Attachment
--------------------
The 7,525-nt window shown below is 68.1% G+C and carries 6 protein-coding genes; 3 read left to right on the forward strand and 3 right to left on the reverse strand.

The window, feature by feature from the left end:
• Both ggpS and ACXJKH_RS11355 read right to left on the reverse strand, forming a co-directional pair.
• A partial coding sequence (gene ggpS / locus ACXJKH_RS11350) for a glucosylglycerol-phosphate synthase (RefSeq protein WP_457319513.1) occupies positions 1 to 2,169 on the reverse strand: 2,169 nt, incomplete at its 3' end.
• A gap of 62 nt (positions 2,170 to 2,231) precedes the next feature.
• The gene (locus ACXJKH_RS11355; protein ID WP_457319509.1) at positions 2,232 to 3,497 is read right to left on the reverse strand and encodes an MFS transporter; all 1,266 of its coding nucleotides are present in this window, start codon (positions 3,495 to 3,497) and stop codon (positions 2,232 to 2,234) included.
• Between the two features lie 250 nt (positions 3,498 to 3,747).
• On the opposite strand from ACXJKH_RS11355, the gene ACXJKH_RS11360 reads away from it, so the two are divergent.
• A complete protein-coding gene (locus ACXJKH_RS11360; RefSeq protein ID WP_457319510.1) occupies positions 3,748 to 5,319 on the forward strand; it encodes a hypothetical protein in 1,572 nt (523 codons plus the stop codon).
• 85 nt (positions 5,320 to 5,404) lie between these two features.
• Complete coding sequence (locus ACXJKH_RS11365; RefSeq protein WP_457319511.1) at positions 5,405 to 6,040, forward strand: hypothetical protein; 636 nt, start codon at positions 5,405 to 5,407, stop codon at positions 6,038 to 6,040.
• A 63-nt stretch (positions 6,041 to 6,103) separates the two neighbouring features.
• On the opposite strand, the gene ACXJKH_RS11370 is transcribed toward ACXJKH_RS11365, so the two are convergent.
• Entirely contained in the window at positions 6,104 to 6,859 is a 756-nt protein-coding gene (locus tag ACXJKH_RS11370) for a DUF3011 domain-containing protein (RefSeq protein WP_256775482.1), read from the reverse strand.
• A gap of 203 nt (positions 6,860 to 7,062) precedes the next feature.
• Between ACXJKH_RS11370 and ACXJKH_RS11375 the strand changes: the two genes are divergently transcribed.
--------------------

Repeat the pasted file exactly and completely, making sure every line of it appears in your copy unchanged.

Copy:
The 7,525-nt window shown below is 68.1% G+C and carries 6 protein-coding genes; 3 read left to right on the forward strand and 3 right to left on the reverse strand.

The window, feature by feature from the left end:
• Both ggpS and ACXJKH_RS11355 read right to left on the reverse strand, forming a co-directional pair.
• A partial coding sequence (gene ggpS / locus ACXJKH_RS11350) for a glucosylglycerol-phosphate synthase (RefSeq protein WP_457319513.1) occupies positions 1 to 2,169 on the reverse strand: 2,169 nt, incomplete at its 3' end.
• A gap of 62 nt (positions 2,170 to 2,231) precedes the next feature.
• The gene (locus ACXJKH_RS11355; protein ID WP_457319509.1) at positions 2,232 to 3,497 is read right to left on the reverse strand and encodes an MFS transporter; all 1,266 of its coding nucleotides are present in this window, start codon (positions 3,495 to 3,497) and stop codon (positions 2,232 to 2,234) included.
• Between the two features lie 250 nt (positions 3,498 to 3,747).
• On the opposite strand from ACXJKH_RS11355, the gene ACXJKH_RS11360 reads away from it, so the two are divergent.
• A complete protein-coding gene (locus ACXJKH_RS11360; RefSeq protein ID WP_457319510.1) occupies positions 3,748 to 5,319 on the forward strand; it encodes a hypothetical protein in 1,572 nt (523 codons plus the stop codon).
• 85 nt (positions 5,320 to 5,404) lie between these two features.
• Complete coding sequence (locus ACXJKH_RS11365; RefSeq protein WP_457319511.1) at positions 5,405 to 6,040, forward strand: hypothetical protein; 636 nt, start codon at positions 5,405 to 5,407, stop codon at positions 6,038 to 6,040.
• A 63-nt stretch (positions 6,041 to 6,103) separates the two neighbouring features.
• On the opposite strand, the gene ACXJKH_RS11370 is transcribed toward ACXJKH_RS11365, so the two are convergent.
• Entirely contained in the window at positions 6,104 to 6,859 is a 756-nt protein-coding gene (locus tag ACXJKH_RS11370) for a DUF3011 domain-containing protein (RefSeq protein WP_256775482.1), read from the reverse strand.
• A gap of 203 nt (positions 6,860 to 7,062) precedes the next feature.
• Between ACXJKH_RS11370 and ACXJKH_RS11375 the strand changes: the two genes are divergently transcribed.